"Each time we pay homage to the victims of the Holocaust, we strengthen those forces that will prevent that same horror from repeating itself," he said after praising the United Nation's General Assembly for last week's approval of a resolution condemning the denial of the Holocaust. Silva's remarks came at a ceremony held to commemorate the January 27, 1945 liberation and to mark the second International Holocaust Remembrance Day.

He did not specifically mention Iranian President Mahmoud Ahmadinejad, but the congregation's chief rabbi, Henry Sobel, said the Brazilian president's presence at Friday's event represented a repudiation of Ahmadinejad's insistence that the Holocaust was a myth. Sobel also said he was concerned by what he called growing anti-Semitism in Venezuela. "President Hugo Chavez's rhetoric is anti-Semitic and he is a close ally of the president of Iran, and both of them share a profound hatred of Israel," Sobel said.

Chavez has cultivated friendly ties with Ahmadinejad and last year called Israeli attacks in Lebanon during a conflict with Hezbollah militants a new Holocaust. He has made other remarks criticized by some Jewish groups as anti-Semitic, though he said his comments were misinterpreted. At about 130,000 strong, Brazil's Jewish community is the second-largest in South America after Argentina, which is home to an estimated 200,000 Jews.
Crazy Don King style manager hyping everything.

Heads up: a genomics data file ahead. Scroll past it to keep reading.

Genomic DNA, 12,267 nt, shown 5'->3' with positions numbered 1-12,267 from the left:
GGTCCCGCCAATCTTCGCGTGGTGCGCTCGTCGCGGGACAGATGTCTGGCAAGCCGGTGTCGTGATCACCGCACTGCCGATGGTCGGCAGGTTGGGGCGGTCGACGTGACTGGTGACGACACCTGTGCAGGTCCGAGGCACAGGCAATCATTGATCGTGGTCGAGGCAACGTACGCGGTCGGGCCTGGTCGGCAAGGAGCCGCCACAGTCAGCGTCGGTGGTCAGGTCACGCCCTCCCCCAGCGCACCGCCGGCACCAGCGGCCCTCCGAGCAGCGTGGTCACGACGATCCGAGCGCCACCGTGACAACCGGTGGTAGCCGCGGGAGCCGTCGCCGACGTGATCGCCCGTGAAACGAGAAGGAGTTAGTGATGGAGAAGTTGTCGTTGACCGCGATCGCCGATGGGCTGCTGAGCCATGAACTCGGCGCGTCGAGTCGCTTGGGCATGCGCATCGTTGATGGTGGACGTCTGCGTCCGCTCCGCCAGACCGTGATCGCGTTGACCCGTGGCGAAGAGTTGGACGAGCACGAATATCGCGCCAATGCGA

Dear President Lula, Again,

I wrote to you in the spring, deeply concerned about President Mahmoud Ahmadinejad's scheduled visit to Brasilia on May 6. Thankfully, that visit did not take place. Sadly, it is now slated to occur next month. Mr. President, please reconsider.

You are a widely admired political leader. Brazil, under your guidance, has rapidly emerged on the world stage, to quote you, as a "first-rate citizen" of the international community. Why would you wish to confer your considerable prestige on Ahmadinejad, who craves it but surely does not deserve it? And why would Brazil, today a towering bastion of democratic values, seek closer ties with Iran, your polar opposite?

Mr. President, you spoke passionately at the UN a few weeks ago about the kind of world you seek to build. You called for the preservation and expansion of human rights. Under the current regime, however, Iran has trampled on human rights – flagrantly, brutally, repeatedly.